Tuesday, January 31, 2006

Interstate Sound Barriers Don't Have To Be Eyesores

The road to hell is paved with good intentions. So is I-40 at the Midtown Interchange.

Just take a look at the massive concrete walls being built as sound baffles for the historic neighborhood adjacent to the interstate.

But rather than simply allow concrete to look like concrete, someone at Tennessee Department of Transportation has decided to paint it, and worst of all, to paint it peach (see photo)with two dark accent stripes painted on the wall. It’s reminiscent of that awful public architecture – like the Memphis and Shelby County Construction Codes Enforcement headquarters at Shelby Farms Park – that for some unfathomable reason decides to add a band of color that wraps buildings like a bandage.

When asked about the paint color, the people at the work site are quick to shift the blame to headquarters. They said that as soon as they put up the first test panels for the new paint, they called TDOT’s main office to ask if this was really the right color.

Questions by the workers centered on more than the color. Some also questioned why the state would want the upkeep that results from painted walls and wondered if the painted walls would be a magnet for graffiti.

The answer from TDOT: the paint is not a mistake, and yes, it is the right color.

All in all, it’s such a missed opportunity for TDOT to do something right for Memphis. All it would have taken was a phone call to the Urban Art Commission. Rather than paint concrete, our public art agency could have involved artists with experience in these kinds of projects.

But traffic engineers are the last frontier for public art projects. Architects are responsive, as shown in the impressive public art installed in city schools and police stations. The resistance of traffic engineers is confusing, because as long as TDOT is pouring concrete anyway, why not make it with textures, graphics or sculptures?

No less an expert than the Federal Highway Administration of the U.S. Department of Transportation says that designs like lizards, cacti, ladybugs, trees, leaves, animal tracks and landscapes can be added to noise barriers to make them more attractive. In fact, an FHWA official said that aesthetics are just as important – maybe even more important – than the noise reduction of a barrier. “Many citizens view an ugly barrier as a waste of time and money.”

There’s no argument here.

In Scottsdale, Arizona, noise barriers are decorated with native desert plants and lizard motifs that create a soothing and appealing environment (see photo). In Mill Creek, Washington, the concrete on the sound barriers has a border of leaves (some with ladybugs) along the top and the concrete on the rest of the wall is made to look like tree bark.

Scottsdale did it by adding a landscape architect and an artist to its design team. The team immediately saw the massive walls as a huge palette to be used for public art that could “embrace the city’s overall ideas and assist in creating an art project that could help weave together a community that was being split by the corridor alignment.”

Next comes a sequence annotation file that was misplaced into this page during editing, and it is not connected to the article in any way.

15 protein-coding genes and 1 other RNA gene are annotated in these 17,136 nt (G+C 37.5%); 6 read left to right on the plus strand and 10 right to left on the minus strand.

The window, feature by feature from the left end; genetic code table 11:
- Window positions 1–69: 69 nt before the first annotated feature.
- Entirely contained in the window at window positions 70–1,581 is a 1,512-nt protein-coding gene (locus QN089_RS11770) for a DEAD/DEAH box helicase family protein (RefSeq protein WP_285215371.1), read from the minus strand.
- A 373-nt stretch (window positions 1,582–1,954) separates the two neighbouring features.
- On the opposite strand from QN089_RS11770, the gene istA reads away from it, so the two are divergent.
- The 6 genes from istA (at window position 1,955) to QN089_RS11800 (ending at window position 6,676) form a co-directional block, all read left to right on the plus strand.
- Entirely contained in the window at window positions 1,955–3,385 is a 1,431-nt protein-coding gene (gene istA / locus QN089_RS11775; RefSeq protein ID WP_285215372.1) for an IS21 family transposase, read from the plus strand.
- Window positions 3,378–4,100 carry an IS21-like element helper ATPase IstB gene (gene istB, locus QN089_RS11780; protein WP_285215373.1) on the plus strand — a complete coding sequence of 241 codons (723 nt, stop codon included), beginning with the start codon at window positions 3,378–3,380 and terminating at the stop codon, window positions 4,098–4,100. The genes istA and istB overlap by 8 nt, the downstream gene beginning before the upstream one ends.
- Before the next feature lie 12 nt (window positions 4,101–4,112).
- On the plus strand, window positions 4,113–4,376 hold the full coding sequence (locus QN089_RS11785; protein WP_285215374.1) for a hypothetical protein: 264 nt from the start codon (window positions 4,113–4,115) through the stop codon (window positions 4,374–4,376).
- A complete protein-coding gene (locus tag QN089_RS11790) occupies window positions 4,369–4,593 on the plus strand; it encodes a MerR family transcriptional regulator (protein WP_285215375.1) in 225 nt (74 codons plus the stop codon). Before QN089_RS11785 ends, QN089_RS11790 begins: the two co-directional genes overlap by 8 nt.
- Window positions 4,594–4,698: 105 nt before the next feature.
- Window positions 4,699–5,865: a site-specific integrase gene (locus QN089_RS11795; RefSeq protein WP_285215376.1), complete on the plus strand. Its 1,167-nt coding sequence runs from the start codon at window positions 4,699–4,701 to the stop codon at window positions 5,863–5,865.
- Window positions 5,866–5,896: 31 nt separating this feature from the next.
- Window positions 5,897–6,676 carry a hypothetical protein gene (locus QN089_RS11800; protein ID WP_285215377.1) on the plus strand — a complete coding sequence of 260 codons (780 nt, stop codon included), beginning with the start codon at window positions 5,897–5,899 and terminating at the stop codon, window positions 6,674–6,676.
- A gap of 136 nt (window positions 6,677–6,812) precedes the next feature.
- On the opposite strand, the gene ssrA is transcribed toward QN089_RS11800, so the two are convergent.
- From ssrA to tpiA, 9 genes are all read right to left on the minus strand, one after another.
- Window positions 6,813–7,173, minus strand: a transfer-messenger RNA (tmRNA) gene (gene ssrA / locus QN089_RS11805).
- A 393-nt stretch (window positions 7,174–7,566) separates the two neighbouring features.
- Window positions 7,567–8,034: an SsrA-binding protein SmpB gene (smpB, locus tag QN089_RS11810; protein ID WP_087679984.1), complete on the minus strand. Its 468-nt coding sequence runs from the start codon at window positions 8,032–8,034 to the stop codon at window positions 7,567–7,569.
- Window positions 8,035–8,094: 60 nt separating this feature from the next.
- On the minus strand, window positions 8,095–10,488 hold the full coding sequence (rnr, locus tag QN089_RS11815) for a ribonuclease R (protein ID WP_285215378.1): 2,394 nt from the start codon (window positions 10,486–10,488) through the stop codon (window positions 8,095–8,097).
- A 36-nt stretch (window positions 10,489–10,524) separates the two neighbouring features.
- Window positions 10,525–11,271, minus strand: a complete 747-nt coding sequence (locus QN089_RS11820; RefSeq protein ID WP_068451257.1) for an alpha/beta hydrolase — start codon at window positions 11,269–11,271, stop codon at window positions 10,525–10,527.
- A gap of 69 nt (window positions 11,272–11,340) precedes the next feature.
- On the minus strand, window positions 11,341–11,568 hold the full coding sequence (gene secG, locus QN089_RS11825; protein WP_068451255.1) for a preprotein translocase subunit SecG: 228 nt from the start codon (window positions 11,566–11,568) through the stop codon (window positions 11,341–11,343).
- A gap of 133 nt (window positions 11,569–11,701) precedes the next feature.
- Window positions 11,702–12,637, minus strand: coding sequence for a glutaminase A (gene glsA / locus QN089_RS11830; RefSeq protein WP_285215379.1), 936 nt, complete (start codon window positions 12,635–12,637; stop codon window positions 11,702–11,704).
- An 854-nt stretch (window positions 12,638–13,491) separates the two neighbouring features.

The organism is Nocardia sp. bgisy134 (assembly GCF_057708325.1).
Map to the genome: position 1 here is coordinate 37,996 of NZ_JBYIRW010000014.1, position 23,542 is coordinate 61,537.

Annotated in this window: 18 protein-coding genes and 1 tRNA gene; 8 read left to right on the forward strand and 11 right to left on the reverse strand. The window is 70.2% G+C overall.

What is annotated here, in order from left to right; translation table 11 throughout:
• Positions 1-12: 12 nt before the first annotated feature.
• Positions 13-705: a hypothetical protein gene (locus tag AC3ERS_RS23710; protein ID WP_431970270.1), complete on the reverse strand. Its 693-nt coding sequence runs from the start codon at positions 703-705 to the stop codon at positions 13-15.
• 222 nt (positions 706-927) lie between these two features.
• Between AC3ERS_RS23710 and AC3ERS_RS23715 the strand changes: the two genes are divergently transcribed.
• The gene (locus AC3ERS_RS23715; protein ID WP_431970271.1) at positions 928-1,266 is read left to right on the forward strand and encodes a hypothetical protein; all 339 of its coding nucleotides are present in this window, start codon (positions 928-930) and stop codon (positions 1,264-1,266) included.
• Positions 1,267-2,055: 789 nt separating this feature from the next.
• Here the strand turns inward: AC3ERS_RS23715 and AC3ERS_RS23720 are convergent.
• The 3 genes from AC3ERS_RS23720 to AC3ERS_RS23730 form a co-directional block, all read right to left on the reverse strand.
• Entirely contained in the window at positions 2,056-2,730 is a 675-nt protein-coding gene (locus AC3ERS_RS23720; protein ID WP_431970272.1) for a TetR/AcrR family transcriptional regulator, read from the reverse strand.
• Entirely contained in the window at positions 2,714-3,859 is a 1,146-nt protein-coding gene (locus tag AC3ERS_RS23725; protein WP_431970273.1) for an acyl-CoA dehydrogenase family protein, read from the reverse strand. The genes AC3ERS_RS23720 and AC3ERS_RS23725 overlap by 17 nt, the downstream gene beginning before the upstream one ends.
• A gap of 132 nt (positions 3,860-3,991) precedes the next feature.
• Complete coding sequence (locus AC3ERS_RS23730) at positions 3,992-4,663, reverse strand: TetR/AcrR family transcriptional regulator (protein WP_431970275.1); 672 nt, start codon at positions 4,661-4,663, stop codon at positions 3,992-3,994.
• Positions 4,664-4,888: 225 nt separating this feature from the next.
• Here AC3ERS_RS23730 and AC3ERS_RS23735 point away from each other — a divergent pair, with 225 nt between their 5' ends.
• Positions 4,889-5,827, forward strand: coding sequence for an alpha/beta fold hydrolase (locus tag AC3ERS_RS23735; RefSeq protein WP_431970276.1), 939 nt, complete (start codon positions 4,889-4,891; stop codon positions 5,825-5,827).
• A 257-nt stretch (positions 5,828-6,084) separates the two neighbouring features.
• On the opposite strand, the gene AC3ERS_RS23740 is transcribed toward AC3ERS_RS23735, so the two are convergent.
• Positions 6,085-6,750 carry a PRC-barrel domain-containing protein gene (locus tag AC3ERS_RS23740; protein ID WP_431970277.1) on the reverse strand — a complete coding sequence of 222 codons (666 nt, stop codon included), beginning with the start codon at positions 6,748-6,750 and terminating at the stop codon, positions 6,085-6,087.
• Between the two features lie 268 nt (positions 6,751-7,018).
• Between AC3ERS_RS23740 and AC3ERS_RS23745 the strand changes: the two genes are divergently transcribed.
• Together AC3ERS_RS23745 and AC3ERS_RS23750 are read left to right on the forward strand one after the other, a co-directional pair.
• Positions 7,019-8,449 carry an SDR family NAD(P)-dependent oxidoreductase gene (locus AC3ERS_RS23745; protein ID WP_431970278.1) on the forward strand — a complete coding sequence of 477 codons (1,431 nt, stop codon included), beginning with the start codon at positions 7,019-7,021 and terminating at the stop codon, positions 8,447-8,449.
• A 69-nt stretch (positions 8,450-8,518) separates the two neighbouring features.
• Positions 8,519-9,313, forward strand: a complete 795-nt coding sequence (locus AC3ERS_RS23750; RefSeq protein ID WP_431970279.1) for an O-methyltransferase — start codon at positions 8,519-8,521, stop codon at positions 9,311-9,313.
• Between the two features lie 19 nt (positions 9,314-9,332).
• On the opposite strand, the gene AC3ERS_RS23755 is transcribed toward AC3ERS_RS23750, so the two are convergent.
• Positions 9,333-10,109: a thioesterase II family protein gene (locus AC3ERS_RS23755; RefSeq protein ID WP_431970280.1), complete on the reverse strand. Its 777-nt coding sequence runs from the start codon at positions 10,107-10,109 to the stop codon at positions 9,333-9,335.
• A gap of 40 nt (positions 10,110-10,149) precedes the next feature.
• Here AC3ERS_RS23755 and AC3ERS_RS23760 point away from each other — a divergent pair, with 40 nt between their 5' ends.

In Mill Creek, brainstorming sessions led to designs featuring maple and alder leaves, cedar branches, dragonflies, ladybugs and animal tracks, which were seen as reflective of the city’s environmental heritage.

While coping with the unattractive painted sound barriers here would be hard enough, it’s especially difficult when you see what’s being done in other parts of the U.S. These concrete barriers don’t have to be eyesores, but unfortunately, it always seems like we’re the last to demand that public works projects should be well-designed and assets. Every time we see these peach walls, we’ll remember what might have been.

If there are any words that TDOT should live by, it’s these by Margaret Burning, associate curator of public art for the Scottsdale Public Art Program. “On the public level, you have an artistic treatment that is responsive to the scale of the environment. If you are driving 65 miles an hour down the freeway, it envelops you without being distracting. On another level, the treatment serves as a tool to introduce people to Scottsdale, showing that the city cares about the quality of life for its citizens and visitors driving on the freeway itself. You don’t need to know a lot about the place or be an art connoisseur to appreciate the design.”

Hopefully, TDOT will throw away its paint swatches, and next time, it will let its fingers do the walking. The phone number at the UrbanArt Commission is 901-525-0880.


turnerarch said...

But it’s such a lovely shade of peach and the brown stripe (or "hat") really takes me back to the 70's. Maybe that was the concept here: If we make it look like it was built three decades back, people will forget the debacle that has been I-40 through Memphis. They really are appropriate in that they present a physical reality of what freeways actually meant for many of these urban neighborhoods. The “barrier” embodies the isolation and separation that occurred as traditional street grids and urban areas were gutted for “easier access”.

How much freedom do the citizens have in transforming the neighborhood façade of the barriers?

Smart City Consulting said...

Some good news from Tennessee Commissioner of Transportation Gerald Nicely, who's brought a breath of fresh air to TDOT. He emails that he agrees completely with the post about sound barriers and that he and his staff are working to improve their appearances.

In response to turnerarch, perhaps the answer is some neighborhood folk art projects for all of these walls.

mike said...

As long as it's the community, and not some self-selecting panel of "art experts" who decide what gets put on them. I'll take true folk art over pompous, deliberately cryptic and antagonistic "high art" any day.